Châteauneuf-du-Pape, just north of where I live in Provence, is famous for its wines. The town’s name means “the pope’s new château” because many centuries ago a summer papal palace was built here. Popes need good wine to drink, so vines were planted, barrels were crafted, and the town’s fame for great wine began.
Châteauneuf-du-Pape is known for more than its wines, though. It’s also known for a law that bans UFOs from taking off, landing, or even flying over the town. How did this strange law come to be? It’s an interesting story of a famous movie, some invaders from outer space (or mass delusion, take your pick) plus a clever mayor with a nose for publicity.
Read all about it in The Good Life France!
How would you like to taste some of the world’s greatest wines for a mere 10 euros? If that sounds appealing, then come to the Châteauneuf-du-Pape wine fair, the Salon des Vins. Châteauneuf-du-Pape is a charming village in northern Provence, famous both for its wines and for its law banning flying saucers (more on this later).
To attend the Salon, you can a buy ticket ahead of time or just show up at the door. You pay 10 euros and receive an engraved glass which entitles you to unlimited tasting. This lets you wander from winemaker to winemaker, holding out your glass for a pour, and buying bottles of anything that strikes your fancy. Doesn’t that sound like a pleasant way to spend the day?
When you get hungry, there is a large outdoor food court with specialties from all over France. Would you like some foie gras from the Gers? Truffles from Ventoux? Or maybe oysters from Brittany? They are all there, along with plenty of simpler (but still delicious) fare.
Read all about it at France Today!
If someone asked you, “What are the wines of Popes and Presidents?” what would you say? You might guess Bordeaux or Burgundy or maybe even Champagne. But the right answer is the wines of the Rhône Valley.
The mighty Rhône River bursts forth from Lake Geneva in Switzerland and flows 500 miles south to the Mediterranean Sea, passing Lyon and Avignon along the way. Along its shores are grown the grapes that make some of France’s greatest wines.
Many of these wines are produced near where Val and I live in St-Rémy and we just love them. I’ve written an introduction to the wines of the Rhône Valley that you might enjoy…and maybe you’ll discover a new favorite!
Read all about it in The Good Life France!
From drinking glühwein in Germany to Lambrusco in Italy, each country has its own holiday traditions and it’s fun to learn about them.
The wine writer Jill Barth has written an interesting article in Forbes about wine and winter holidays around the world, including recommendations on what to drink. It might come in handy for New Year’s! And I’m thrilled to be quoted—about France, of course.
You can find Jill’s article here.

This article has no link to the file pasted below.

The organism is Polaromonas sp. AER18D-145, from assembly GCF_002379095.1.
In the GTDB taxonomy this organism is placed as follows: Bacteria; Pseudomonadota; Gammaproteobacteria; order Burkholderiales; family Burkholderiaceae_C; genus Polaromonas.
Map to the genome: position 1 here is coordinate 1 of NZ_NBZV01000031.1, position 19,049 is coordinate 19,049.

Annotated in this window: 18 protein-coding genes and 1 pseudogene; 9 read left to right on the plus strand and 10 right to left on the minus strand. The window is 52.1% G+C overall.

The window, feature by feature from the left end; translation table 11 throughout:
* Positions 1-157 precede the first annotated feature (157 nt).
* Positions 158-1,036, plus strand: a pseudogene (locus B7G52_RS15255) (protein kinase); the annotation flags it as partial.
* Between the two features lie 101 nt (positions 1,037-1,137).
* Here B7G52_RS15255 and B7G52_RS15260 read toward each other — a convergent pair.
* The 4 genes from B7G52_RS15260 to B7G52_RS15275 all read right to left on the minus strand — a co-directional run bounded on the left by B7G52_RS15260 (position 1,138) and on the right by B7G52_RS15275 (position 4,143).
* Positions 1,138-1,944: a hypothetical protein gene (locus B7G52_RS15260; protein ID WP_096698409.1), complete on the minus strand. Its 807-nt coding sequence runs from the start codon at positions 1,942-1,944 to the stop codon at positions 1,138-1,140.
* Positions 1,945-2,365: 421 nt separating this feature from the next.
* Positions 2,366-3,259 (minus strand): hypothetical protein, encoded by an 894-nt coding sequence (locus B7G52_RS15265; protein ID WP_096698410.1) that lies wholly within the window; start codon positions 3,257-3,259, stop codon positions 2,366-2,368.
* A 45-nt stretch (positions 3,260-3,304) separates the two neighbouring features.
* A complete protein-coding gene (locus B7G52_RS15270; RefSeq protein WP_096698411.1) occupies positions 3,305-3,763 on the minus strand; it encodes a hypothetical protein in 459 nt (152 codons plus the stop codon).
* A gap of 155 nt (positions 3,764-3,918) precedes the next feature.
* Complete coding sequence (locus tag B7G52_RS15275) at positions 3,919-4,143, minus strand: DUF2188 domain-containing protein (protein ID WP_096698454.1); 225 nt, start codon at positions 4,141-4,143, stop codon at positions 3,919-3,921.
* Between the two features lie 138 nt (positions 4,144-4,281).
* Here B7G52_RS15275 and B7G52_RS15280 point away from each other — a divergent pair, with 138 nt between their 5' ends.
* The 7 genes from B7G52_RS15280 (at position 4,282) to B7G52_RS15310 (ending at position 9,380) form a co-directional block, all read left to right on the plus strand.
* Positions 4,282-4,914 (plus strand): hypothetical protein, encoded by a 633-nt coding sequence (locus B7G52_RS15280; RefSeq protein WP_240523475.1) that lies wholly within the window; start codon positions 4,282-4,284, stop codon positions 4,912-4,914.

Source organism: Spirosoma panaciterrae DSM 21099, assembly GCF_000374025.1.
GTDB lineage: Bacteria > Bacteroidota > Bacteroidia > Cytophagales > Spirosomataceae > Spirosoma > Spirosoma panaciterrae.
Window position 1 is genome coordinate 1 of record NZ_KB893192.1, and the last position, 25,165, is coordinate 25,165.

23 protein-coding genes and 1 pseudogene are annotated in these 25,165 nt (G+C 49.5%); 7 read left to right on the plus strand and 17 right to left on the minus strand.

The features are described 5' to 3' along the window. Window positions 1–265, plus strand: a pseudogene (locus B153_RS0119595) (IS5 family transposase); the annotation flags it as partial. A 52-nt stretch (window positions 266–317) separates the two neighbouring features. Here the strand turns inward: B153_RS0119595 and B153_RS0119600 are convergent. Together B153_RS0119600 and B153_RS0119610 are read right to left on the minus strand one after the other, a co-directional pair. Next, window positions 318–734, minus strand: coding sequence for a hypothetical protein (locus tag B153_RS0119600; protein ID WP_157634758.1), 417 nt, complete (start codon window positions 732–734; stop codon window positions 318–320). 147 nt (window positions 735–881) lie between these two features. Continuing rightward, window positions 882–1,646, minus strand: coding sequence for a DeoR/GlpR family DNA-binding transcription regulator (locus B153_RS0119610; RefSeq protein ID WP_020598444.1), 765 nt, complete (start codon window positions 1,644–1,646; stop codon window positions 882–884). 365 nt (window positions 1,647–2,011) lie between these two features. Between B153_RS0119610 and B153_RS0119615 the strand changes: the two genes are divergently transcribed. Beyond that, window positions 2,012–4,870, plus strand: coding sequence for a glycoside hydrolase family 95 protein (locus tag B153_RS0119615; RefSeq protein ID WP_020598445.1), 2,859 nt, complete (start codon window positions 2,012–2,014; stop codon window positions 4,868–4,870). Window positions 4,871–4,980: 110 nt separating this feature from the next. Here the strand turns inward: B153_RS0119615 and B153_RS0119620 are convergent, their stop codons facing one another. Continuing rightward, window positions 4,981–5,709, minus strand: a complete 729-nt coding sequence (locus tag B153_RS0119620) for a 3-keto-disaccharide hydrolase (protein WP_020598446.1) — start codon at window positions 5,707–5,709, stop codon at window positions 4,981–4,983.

My wife Val and I live part of the year in Provence and we love all the great local wines. They come in any color you like—red, white, and pink—and range from inexpensive quaffers to bottles you’d be proud to serve to anyone.
Over time we’ve visited many of the local wineries and some of them we go back to year after year. I’ve put together a list of our favorites, all of which have nice tasting rooms and (usually) English-speaking staff. If you are looking for some tasty bottles and a fun experience, check out my recommendations at Perfectly Provence.
France is full of gorgeous wine regions. They range from Alsace, with its fairy tale villages, to Cassis, with vineyards that nearly touch the sea. And then there’s Beaujolais. Its vine-covered hillsides are as pretty as any in France. You’ll find it in the south of Burgundy, a region that’s world famous for its wines.
My wife and I recently spent some time in Beaujolais and it was wonderful. If you are curious about what it’s like to visit there, read my article in The Good Life France!
The French government has decided that French people are drinking too much. And the French people (unsurprisingly) disagree.
France’s Department of Public Health has just launched a new campaign that warns of the dangers of alcohol consumption. It includes a slick commercial and an “alcoholmeter”–you tell how much you drink and it gives you back scary statistics about how you are damaging your health.
The French are not happy about this. I read an article in a leading newspaper and then went through the comments section to find the best ones for you. They are very funny!
Read all about it at Frenchly!
Jill Barth is a well-known wine writer whose work has been featured in Decanter, Forbes, USA Today, and elsewhere. She recently wrote an article on wine-related holiday traditions around the world: Italy, France, Argentina, and elsewhere. She consulted experts about each country and I was thrilled that she contacted me as the French expert!
Here’s her fun article, just perfect for the holiday season.
My new book is out! Are We French Yet? is available at Amazon!
Congratulations! A French person has invited you to their home for dinner. That’s a rare honor and you should be thrilled. But now you wonder, should I bring a gift with me? What should it be? You definitely don’t want to spoil the moment by making a faux pas.
Learn all about what to do and not do at Frenchly!
French wine is delicious, but it can be intimidating…and expensive! What to do?
Here’s a friendly introduction to French wines–how to read the label, how to pronounce the names, what they taste like. All of these wines are easy on the budget and widely available.
Check it out at Frenchly!